How to make adjustable camwheels on Laverda sohc twins (by courtesy of Phil Todd)
The following advices and informations are purely indicative and by no means the
responsability of the author of this article and/or the webmaster. Everyone has
sure that he is able to repair or maintain himself his motorbike, if in doubt, leave it to professional mechanics.
I've not seen any threads about the twin's cam setup details - I presume everyone's
happy with theirs, or, probably as it's such a pain in the backside job to sort
out no one wants to approach it - I suspect the latter!
I've not done this job for about 10 years - I hope my recall is accurate enough.
Firstly, obtain a couple of triple camwheels - most dealers will have an excess
of these - especially used - and be delighted to "offload" some of them - don't
get fleeced - phone round!
out the triple camwheel's centres to be a snug fit over the twin's centre boss.
Mount both wheels over the centre bosses, then align the teeth - the duplex chain can be looped round and secured to do this.
Using a 6mm drill, carefully bore 3 holes spaced equally at 120? through the whole assembly. These holes are at a larger PCD than original tappings - you will see why when doing the job.
Set up wheels to make sure you will miss the original tappings during this procedure.
Separate wheels - Tap 3 holes to 7mm in one wheel and increase the other wheel's and the "new" centrepiece's (CP) holes to 7mm.
Bolt whole assembly together with new 7mm bolts, then make a timing mark in the same place as original, using your previous record.
Mount the CP on a rotary table and, with a 7mm slot drill or end mill, elongate the 3 holes to allow the teeth of new camwheel to move just over ¼ of a tooth. This job can be done, or completed, carefully with a file.
The whole assembly is, unfortunately heavier than original - I have drilled lightening holes in mine, but still am a tad heavier. As cams run at half engine speed it is not so bad. I lap the new wheels to the CP with grinding compound - not sure if this is necessary - don't get any between centre boss and wheel.
You now have the facility to adjust the overall cam timing.
For this procedure the right hand cam (RH) is the dynamo drive side, the left hand (LH) is the primary drive side. This will enable timing to be adjusted between cylinders. This job can be done on its own, no need to do procedure 1 first. Obtain a length of 4mm keyway steel - a bearing shop or engineer's supplier will have this.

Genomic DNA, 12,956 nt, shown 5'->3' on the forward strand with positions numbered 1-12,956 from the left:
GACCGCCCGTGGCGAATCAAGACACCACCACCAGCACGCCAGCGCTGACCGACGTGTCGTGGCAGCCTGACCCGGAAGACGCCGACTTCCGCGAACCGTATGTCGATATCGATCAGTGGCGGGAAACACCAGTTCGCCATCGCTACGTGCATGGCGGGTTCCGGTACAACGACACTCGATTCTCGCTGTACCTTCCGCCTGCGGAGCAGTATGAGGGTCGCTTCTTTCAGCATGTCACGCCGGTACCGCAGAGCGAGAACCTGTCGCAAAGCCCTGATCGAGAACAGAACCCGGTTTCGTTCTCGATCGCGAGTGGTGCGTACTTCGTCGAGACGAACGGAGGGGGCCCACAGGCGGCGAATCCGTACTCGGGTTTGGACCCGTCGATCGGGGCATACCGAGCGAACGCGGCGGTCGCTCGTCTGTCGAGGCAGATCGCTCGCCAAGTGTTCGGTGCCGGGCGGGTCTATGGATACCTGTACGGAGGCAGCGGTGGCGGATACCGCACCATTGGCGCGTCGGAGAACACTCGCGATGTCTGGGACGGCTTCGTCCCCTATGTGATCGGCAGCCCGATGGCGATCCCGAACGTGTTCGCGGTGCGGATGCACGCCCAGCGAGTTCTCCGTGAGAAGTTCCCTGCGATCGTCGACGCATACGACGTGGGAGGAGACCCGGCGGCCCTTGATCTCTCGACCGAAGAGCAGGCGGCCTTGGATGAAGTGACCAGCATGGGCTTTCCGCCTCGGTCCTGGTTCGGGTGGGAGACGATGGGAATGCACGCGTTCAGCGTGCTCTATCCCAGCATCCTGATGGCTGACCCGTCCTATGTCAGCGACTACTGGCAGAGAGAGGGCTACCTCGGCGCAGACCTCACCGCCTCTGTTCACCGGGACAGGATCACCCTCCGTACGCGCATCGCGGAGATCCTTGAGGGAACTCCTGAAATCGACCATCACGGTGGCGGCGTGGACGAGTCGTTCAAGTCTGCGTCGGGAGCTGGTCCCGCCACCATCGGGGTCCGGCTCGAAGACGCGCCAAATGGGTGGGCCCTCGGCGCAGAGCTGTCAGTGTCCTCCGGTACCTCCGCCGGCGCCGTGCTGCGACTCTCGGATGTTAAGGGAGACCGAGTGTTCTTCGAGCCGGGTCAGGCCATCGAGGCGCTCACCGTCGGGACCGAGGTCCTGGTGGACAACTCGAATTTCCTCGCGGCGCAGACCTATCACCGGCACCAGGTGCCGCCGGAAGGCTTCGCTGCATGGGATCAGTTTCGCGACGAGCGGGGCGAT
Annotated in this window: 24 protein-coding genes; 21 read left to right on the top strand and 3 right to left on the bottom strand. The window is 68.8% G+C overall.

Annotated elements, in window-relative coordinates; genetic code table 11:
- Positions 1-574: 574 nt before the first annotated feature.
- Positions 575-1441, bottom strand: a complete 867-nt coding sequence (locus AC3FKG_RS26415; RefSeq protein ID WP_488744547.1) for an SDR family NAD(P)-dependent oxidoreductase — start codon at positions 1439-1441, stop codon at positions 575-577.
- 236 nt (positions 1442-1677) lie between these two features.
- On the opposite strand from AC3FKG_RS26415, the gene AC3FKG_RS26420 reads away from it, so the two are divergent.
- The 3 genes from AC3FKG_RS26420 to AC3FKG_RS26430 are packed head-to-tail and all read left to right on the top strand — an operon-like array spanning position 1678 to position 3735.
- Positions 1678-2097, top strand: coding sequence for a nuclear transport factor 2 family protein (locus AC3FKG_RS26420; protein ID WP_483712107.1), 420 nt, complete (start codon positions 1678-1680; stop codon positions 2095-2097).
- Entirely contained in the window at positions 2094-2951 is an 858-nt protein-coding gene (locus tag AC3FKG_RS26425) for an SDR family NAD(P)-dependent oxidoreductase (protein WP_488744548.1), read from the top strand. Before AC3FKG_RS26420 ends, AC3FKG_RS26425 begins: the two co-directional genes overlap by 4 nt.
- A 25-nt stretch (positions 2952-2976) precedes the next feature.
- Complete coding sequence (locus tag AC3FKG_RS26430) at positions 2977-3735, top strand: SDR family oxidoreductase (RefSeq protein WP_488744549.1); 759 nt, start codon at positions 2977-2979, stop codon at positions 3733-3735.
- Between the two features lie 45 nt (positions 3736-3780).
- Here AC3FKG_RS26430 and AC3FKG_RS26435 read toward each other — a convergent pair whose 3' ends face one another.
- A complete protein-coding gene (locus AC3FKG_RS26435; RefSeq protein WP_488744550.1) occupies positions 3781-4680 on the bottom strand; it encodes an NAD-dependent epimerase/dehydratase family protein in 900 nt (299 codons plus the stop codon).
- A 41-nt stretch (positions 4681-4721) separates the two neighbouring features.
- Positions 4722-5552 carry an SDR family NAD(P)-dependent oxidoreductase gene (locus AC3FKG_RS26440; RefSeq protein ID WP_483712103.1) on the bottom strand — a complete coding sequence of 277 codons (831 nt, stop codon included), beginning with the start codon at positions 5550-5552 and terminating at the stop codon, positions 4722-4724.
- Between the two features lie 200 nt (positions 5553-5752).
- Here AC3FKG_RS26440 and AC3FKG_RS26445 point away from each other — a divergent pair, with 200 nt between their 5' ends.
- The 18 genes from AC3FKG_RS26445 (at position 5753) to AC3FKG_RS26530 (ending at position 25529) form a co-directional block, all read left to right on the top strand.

a 4mm carbide or similar tipped end mill, elongate the woodruff key slot in each
cam half to full length of flange. |
Elongate the 6mm mounting holes in the LH cam flange to allow just over ¼ of a tooth of movement either way - this will only be a couple of mm at this PCD.
The holes can be elongated on a rotary table with a 6mm slot drill or end mill. Once again - they could be done, or finished, with a file.
Cut and shape the 4mm keyway metal to finish up so that it does not protrude past the mounting end of flange I.E it does not enter camwheel.
Fit flange to cam half. For the RH cam - cut & shape the keyway metal so that it protrudes into about halfway of the thickness of camwheel, but must not touch the LH cam half when bolted up. Fit flange to cam half. You may be wondering why I suggested elongating the RH half's slot, as it really is no different in operation than it was. - It is because I consider the original to be a weak point anyway.
As the flanges are removed/replaced, each time they lose a tiny bit of their grip. If flanges are a loose fit on shaft, no extra pins, grub screws or whatever are likely to stop disaster happening. I would be among the first to point out that the key only locates an outer in normal circumstances, but there is, I believe, a design "blemish" here. I believe that, as the flange has quite a thin wall, the key, which is a good tight fit, actually embellishes (I've found another good word) the metal to metal contact in this application and benefits from being present along the whole length of flange.
I do lap the flanges to camwheel before fitting to cams. Bolt the two halves and camwheel together and check that the movement is available.
ASSEMBLY & CHECKING:
For this I am presuming both procedures have been done - for those only doing
procedure 2 - the last bit will apply.